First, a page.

The plans for the city of Chicago were laid out on this date in 1830.
The area’s original settlers were the Algonquian people. They dubbed it “Shikaakwa,” which means “stinky onion.” The first outsider to build a permanent home in the area was a black man named Jean Baptiste Point de Sable; he built a log cabin at the mouth of the Chicago River in the 1780s. The U.S. military built Fort Dearborn in 1804, at what would eventually be the intersection of North Michigan Avenue and Wacker Drive. In 1829, the Illinois legislature appointed a commission to make plans for a canal to connect the Chicago and Des Plaines Rivers, and lay out some surrounding streets. The commission hired surveyor James Thompson to draw up the first map. It covered three-eighths of a square mile, bounded by Madison, State, Kinsey, and Halsted Streets; at that time, the city had a population of fewer than 100 people. The filing of the plans marked the first official recognition of the municipality of Chicago. It was incorporated as a city on March 4, 1837.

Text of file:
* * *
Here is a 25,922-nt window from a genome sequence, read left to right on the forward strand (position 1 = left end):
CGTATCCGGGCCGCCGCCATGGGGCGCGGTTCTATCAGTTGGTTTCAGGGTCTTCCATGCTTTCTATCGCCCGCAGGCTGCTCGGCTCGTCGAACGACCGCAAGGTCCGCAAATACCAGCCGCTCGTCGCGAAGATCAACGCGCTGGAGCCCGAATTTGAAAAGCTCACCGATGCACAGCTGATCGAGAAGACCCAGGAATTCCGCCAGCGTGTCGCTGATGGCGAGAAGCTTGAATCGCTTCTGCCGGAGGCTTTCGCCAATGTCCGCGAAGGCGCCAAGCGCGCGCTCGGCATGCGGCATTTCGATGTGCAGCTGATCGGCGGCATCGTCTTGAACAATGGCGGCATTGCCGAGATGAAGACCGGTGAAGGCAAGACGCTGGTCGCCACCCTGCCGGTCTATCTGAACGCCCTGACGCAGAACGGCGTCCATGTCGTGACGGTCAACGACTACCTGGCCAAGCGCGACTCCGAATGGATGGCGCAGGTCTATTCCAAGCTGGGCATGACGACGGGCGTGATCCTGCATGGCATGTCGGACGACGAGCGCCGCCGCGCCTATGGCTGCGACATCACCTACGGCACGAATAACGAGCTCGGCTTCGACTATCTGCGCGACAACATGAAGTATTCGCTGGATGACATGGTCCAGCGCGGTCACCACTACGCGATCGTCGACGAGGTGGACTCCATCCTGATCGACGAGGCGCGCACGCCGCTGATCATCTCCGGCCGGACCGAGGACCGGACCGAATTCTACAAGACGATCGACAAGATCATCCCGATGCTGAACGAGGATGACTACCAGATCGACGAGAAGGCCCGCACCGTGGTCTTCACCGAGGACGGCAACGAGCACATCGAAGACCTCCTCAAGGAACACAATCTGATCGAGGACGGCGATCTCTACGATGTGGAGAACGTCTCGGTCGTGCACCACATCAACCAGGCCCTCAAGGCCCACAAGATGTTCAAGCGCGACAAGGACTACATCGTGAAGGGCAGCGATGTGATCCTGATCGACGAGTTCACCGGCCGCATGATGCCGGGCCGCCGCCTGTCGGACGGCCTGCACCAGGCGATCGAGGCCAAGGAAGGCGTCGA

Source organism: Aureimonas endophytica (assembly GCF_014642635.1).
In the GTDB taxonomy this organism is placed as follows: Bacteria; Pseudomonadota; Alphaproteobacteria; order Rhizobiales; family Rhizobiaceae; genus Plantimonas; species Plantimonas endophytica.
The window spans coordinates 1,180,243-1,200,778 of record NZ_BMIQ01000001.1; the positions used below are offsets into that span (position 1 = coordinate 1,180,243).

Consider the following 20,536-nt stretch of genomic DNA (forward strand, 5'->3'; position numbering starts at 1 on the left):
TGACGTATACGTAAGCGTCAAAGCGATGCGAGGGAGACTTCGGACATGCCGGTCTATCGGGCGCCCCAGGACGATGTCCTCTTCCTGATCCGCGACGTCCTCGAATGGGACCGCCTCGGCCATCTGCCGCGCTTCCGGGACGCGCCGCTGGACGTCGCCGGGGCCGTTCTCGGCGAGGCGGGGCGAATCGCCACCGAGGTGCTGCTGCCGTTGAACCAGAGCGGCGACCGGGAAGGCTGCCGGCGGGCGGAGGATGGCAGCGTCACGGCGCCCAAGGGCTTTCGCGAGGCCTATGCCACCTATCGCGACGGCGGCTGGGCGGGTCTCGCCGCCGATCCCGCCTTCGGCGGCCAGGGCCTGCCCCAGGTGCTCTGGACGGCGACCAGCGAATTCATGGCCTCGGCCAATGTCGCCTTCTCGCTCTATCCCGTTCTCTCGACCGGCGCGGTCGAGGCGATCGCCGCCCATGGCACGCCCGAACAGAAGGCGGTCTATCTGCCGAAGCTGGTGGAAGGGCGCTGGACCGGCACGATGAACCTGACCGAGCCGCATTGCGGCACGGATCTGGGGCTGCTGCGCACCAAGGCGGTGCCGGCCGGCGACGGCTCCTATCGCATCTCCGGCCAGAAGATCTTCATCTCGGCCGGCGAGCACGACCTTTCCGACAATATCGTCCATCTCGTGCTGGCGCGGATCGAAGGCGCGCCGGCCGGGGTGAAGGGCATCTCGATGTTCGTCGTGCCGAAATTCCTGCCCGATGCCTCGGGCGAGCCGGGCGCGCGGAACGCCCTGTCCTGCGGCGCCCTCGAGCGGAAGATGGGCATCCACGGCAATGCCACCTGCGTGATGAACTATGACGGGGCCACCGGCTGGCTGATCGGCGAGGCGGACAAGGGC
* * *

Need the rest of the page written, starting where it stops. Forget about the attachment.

Given Chicago’s location on the Great Lakes, sharp-eyed East Coast entrepreneurs saw the potential to make it a transportation hub. They bought up the best properties. Four years later, the first commercial schooner entered the harbor from New York. The fertile farmland was also highly desirable to Eastern speculators, and the city grew up very quickly. The agriculture boom led to the construction of roads to transport crops, grain elevators to store them, and docks from which to ship them to New York via the Great Lakes and the Erie Canal. In 1848, the Illinois and Michigan Canal opened up a waterway from Lake Michigan to the Mississippi River. The first rail line was completed that same year. When the transportation infrastructure was in place, the city became home to major mail-order retailers like Montgomery Ward and Sears, Roebuck and Company. It also housed huge feedlots and slaughterhouses, which supplied salted meat to diners all over the East. The population of Chicago exploded, and soon it rivaled New York. When the two cities began a race to build the tallest building, a derisive New Yorker article dubbed Chicago “the second city.”